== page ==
Edvard Grieg

Although both Anna and Jens are fictional characters, and their friendships with Grieg come directly from my imagination, their actions are shaped round factual documented events in Grieg’s life.

Edvard Grieg was born in Bergen in 1843 and went on to become Norway’s greatest composer. His father was a merchant, and his mother was a music teacher, composer, playwright and concert pianist. He was their fourth child and though his father wished for him to join the family business, Edvard inherited his mother’s love of music.

Edvard began piano lessons at the age of six and it was his mother who taught and encouraged his talents. By the age of twelve, Edvard had already composed his first piece, Variations on a German Melody. He showed little interest in school but excelled at music.

In his second year studying music and composition at the Leipzig Conservatory, as Jens does, he survived lung disease that impaired his health for the rest of his life, leaving him with a destroyed left lung and considerable deformity to his thoracic spine.

Nina Hagerup, Grieg’s cousin, had always been close to him as children having both been born in Bergen, but at the age of eight, Nina’s family had moved to Copenhagen. Like Edvard, Nina was a talented pianist, but it was her voice that caught his attention. Despite their parent’s protests, they announced their engagement in 1865 and were married in June 1867.

The following year, they had a daughter, Alexandra, and in that summer Grieg wrote Piano Concerto in A Minor. It was this composition that achieved national and international recognition. Unfortunately, their daughter died from meningitis only a year later, and they were unable to have any more children.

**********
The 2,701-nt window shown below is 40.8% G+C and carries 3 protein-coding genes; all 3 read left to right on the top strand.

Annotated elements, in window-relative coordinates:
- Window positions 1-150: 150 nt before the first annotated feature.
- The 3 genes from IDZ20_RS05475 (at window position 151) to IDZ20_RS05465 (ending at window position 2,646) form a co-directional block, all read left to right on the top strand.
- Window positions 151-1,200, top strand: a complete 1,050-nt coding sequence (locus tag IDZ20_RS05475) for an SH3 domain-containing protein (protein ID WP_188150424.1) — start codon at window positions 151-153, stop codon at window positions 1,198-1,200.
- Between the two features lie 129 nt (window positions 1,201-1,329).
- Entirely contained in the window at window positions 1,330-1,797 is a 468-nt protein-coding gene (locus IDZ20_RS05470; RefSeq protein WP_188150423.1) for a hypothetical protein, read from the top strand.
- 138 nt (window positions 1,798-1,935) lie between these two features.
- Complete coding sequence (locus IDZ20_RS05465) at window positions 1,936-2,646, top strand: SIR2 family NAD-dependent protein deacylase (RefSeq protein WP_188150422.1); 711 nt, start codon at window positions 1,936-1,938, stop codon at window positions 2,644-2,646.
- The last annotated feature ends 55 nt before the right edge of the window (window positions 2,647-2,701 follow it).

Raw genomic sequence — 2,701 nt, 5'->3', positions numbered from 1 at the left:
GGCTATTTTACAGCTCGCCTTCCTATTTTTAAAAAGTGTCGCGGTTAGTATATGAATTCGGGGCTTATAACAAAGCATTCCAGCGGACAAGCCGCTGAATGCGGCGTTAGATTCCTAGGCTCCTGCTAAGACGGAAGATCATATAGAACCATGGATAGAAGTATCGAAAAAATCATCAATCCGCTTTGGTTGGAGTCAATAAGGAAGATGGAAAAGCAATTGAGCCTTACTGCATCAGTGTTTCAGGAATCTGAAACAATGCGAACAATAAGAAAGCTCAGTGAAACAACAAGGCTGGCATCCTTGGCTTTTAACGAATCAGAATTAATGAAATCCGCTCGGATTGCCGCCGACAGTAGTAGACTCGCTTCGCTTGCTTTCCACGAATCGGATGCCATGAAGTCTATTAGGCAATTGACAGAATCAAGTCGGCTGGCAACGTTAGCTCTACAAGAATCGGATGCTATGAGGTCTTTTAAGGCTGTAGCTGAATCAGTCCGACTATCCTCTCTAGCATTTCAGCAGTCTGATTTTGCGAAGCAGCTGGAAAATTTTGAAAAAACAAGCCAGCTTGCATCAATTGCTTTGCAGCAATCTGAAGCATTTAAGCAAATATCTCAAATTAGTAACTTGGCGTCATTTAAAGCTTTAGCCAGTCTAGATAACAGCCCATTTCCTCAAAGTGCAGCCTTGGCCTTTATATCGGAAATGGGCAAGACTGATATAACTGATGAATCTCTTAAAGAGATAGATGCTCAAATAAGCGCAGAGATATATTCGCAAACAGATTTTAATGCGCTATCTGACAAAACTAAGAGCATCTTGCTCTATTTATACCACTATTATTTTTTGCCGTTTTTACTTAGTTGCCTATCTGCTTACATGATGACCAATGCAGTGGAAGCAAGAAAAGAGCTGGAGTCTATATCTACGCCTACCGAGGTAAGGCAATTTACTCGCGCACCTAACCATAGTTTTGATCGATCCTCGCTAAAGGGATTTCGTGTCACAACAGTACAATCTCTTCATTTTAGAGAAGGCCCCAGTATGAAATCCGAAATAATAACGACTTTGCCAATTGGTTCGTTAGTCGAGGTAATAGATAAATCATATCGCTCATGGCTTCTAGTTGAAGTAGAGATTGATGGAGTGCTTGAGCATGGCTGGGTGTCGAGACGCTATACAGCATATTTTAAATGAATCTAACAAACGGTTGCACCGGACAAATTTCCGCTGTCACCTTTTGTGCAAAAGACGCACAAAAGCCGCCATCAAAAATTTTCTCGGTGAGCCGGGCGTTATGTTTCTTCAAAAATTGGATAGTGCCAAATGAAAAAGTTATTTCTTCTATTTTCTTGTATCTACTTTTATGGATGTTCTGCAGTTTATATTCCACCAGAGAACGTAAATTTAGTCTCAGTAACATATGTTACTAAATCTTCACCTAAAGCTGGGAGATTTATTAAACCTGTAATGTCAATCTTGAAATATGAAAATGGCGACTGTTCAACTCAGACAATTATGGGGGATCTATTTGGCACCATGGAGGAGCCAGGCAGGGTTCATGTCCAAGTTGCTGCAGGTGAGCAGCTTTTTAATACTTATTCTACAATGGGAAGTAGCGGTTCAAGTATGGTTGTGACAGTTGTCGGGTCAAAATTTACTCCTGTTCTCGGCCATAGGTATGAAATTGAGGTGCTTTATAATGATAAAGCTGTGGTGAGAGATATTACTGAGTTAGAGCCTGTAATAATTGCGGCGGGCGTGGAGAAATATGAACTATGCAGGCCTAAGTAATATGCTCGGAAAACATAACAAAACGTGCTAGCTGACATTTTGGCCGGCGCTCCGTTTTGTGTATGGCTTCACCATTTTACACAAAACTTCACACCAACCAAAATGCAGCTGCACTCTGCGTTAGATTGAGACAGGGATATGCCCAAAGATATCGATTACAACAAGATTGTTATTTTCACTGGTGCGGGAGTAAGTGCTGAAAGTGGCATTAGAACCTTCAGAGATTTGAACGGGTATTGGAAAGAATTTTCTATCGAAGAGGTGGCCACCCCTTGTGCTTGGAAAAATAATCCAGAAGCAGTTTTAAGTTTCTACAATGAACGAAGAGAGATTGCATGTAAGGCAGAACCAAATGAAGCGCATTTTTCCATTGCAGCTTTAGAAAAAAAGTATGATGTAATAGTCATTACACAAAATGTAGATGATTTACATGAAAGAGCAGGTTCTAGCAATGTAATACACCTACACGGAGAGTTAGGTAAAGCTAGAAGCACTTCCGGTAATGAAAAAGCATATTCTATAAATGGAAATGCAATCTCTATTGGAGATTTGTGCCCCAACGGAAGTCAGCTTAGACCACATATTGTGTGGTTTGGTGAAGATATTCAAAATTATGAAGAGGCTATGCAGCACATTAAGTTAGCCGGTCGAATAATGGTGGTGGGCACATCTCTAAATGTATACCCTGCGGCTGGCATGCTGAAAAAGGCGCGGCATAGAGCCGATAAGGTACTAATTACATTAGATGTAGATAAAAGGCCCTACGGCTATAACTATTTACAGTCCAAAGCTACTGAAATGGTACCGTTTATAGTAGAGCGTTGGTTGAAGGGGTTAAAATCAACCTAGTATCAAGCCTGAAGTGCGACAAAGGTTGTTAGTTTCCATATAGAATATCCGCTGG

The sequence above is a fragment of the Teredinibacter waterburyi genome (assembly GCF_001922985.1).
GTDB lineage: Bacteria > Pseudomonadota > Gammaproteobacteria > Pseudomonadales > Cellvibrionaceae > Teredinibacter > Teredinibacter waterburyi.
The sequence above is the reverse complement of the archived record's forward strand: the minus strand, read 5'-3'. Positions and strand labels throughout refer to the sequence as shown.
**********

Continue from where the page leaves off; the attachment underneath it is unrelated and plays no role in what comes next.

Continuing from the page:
In 1874, his friend, the writer Henrik Ibsen, asked him to set one of his most famous works, Peer Gynt, to music.

Edvard and Nina’s relationship slowly unravelled and in 1883, Edvard left Nina and their marriage for several months. During that time, he toured Germany, and visited Leipzig to visit his close friend and publishers, Max Abrahams, who ran Editions Peters. This is at the same point in time that my fictional Anna is in Leipzig, destitute, after Jens has abandoned her. It is documented that Grieg had a number of female protégées, enjoying their company and playing for them as they sang. Whether this led to physical affairs is unknown, but Grieg historians believe it highly likely it did, given Grieg was a living ‘celebrity’ at the time. And as such, never short of female admirers.

The following year however, Nina and Edvard performed together in Rome and afterwards returned reunited to Bergen, where they built a house in 1885 called Troldhaugen (below), which still stands today and is part of the Grieg museum.

Grieg kept a small rubber frog in his pocket – the inspiration for Ally’s ‘clue’ from Pa Salt – and before every performance he would give it a rub for good luck and inspiration.

However, due to the strain of constant travelling to perform with only one working lung, Edvard was taken ill just before a trip to England and died in a hospital in Bergen on September 4th 1907, aged 64.

Grieg’s compositions brought Norwegian folk music and culture to the world stage, and he was at the forefront of the musical Romantic movement. His legacy of the haunting, beautiful melodies – especially in the Peer Gynt Suite itself – have shaped the cultural identity of Norway, and he is still celebrated today as a national treasure.

Further Reading For Book 2